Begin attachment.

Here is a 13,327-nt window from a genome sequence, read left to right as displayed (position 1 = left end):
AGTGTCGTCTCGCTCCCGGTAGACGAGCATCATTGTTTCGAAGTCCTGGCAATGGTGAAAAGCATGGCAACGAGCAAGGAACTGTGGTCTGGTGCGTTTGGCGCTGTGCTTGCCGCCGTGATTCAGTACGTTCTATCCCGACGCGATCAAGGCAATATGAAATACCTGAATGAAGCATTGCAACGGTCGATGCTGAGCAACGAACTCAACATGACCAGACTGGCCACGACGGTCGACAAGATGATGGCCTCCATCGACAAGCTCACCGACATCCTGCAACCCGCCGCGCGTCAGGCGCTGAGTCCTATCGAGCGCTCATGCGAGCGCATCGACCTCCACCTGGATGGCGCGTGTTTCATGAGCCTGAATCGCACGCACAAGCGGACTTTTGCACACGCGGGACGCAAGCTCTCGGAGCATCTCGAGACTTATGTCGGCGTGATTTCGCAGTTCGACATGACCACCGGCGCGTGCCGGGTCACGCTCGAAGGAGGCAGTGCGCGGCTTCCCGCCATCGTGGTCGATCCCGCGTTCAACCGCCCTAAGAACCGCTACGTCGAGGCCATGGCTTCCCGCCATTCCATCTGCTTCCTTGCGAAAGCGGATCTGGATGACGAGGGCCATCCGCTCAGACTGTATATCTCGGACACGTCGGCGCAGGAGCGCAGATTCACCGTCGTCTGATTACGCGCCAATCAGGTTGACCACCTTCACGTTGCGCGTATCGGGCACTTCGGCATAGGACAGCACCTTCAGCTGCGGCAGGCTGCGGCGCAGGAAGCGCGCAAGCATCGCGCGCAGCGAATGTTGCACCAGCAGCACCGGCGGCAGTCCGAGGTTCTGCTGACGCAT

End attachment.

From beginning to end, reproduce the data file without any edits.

Here is a 13,327-nt window from a genome sequence, read left to right as displayed (position 1 = left end):
AGTGTCGTCTCGCTCCCGGTAGACGAGCATCATTGTTTCGAAGTCCTGGCAATGGTGAAAAGCATGGCAACGAGCAAGGAACTGTGGTCTGGTGCGTTTGGCGCTGTGCTTGCCGCCGTGATTCAGTACGTTCTATCCCGACGCGATCAAGGCAATATGAAATACCTGAATGAAGCATTGCAACGGTCGATGCTGAGCAACGAACTCAACATGACCAGACTGGCCACGACGGTCGACAAGATGATGGCCTCCATCGACAAGCTCACCGACATCCTGCAACCCGCCGCGCGTCAGGCGCTGAGTCCTATCGAGCGCTCATGCGAGCGCATCGACCTCCACCTGGATGGCGCGTGTTTCATGAGCCTGAATCGCACGCACAAGCGGACTTTTGCACACGCGGGACGCAAGCTCTCGGAGCATCTCGAGACTTATGTCGGCGTGATTTCGCAGTTCGACATGACCACCGGCGCGTGCCGGGTCACGCTCGAAGGAGGCAGTGCGCGGCTTCCCGCCATCGTGGTCGATCCCGCGTTCAACCGCCCTAAGAACCGCTACGTCGAGGCCATGGCTTCCCGCCATTCCATCTGCTTCCTTGCGAAAGCGGATCTGGATGACGAGGGCCATCCGCTCAGACTGTATATCTCGGACACGTCGGCGCAGGAGCGCAGATTCACCGTCGTCTGATTACGCGCCAATCAGGTTGACCACCTTCACGTTGCGCGTATCGGGCACTTCGGCATAGGACAGCACCTTCAGCTGCGGCAGGCTGCGGCGCAGGAAGCGCGCAAGCATCGCGCGCAGCGAATGTTGCACCAGCAGCACCGGCGGCAGTCCGAGGTTCTGCTGACGCAT